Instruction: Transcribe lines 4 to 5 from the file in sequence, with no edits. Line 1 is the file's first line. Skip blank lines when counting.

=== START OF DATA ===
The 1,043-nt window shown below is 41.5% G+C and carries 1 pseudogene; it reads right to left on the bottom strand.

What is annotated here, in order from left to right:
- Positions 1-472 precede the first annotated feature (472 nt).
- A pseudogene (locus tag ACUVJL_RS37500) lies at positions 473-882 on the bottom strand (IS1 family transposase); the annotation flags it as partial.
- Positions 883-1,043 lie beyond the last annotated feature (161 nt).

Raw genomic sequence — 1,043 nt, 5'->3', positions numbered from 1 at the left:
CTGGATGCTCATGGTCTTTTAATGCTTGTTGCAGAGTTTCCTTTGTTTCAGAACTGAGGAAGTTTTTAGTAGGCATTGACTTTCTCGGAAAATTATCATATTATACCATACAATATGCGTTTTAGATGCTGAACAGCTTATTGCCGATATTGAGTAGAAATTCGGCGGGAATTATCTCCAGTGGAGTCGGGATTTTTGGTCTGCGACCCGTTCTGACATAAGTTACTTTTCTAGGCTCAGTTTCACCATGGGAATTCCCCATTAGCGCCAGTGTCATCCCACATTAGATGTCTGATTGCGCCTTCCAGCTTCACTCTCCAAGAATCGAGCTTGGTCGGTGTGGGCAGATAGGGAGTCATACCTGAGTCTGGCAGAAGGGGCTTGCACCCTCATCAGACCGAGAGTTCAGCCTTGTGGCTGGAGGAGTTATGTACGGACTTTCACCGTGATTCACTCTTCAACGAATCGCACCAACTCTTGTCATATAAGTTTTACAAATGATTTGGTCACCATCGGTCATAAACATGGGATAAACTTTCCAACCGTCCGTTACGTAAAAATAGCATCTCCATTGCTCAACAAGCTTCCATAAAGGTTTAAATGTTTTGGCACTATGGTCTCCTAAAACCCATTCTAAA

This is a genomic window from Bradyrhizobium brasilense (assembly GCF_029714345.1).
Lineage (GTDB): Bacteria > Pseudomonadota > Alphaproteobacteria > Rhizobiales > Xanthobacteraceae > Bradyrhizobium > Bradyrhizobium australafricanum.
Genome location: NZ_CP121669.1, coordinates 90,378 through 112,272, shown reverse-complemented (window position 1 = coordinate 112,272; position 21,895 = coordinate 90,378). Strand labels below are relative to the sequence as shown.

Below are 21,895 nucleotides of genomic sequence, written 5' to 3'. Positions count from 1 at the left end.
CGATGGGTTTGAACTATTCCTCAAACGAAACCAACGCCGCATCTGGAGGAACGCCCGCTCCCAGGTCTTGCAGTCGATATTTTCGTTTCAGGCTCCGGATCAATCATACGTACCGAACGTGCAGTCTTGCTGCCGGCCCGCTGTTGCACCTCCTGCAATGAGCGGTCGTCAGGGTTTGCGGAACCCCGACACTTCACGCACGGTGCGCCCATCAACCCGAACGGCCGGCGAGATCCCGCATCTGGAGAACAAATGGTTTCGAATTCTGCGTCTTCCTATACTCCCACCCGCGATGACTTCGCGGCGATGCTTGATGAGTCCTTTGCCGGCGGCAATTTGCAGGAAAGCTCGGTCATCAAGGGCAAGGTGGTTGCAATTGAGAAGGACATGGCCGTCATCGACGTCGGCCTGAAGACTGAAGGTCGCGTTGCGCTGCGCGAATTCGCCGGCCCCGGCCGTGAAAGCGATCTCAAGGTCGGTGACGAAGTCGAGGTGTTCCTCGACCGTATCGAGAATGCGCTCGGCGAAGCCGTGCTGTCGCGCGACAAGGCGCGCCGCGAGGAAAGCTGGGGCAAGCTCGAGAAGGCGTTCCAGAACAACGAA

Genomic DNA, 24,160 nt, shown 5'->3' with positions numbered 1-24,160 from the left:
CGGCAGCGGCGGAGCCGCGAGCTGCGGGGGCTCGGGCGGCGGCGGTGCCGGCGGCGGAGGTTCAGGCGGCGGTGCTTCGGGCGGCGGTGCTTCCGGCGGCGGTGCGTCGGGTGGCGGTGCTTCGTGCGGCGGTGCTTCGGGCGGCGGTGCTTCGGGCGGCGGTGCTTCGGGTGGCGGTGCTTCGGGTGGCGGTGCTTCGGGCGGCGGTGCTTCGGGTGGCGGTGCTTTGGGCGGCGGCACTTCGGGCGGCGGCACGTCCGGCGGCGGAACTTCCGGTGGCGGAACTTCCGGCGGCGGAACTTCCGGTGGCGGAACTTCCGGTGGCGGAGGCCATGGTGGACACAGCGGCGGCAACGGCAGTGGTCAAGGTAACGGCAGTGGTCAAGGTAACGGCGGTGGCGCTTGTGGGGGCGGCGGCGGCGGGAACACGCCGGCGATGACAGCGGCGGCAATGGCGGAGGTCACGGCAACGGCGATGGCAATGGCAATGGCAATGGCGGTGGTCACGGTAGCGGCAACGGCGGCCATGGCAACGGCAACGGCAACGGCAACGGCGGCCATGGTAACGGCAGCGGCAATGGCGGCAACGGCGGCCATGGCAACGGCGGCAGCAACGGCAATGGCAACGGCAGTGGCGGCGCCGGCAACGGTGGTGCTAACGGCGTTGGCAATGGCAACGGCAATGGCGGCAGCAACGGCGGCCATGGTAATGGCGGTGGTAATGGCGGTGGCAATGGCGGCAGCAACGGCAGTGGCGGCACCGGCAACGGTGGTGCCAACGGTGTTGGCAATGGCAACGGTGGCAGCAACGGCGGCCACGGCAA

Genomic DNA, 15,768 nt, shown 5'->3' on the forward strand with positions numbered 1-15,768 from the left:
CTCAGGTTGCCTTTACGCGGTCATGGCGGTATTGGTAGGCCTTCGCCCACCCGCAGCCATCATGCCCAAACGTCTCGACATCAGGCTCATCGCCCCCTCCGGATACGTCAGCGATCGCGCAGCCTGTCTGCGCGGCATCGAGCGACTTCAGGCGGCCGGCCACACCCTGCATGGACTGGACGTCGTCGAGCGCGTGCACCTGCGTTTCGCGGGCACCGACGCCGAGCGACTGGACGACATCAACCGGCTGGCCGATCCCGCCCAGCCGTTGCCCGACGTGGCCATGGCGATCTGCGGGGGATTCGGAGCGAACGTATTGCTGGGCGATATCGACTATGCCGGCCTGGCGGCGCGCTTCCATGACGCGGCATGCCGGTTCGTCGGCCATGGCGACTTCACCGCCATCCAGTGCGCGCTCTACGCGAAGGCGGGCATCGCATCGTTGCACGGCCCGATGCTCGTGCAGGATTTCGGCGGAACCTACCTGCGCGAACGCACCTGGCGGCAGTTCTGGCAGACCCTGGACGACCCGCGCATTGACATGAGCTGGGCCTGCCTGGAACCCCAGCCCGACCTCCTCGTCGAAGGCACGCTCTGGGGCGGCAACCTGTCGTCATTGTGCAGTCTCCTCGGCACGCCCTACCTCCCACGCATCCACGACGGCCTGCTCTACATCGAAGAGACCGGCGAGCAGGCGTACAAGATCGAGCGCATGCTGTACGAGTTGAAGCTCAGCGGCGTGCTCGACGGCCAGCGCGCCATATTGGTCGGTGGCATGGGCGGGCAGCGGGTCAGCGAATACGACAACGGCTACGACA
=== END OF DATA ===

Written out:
- A pseudogene (locus tag ACUVJL_RS37500) lies at positions 473-882 on the bottom strand (IS1 family transposase); the annotation flags it as partial.
- Positions 883-1,043 lie beyond the last annotated feature (161 nt).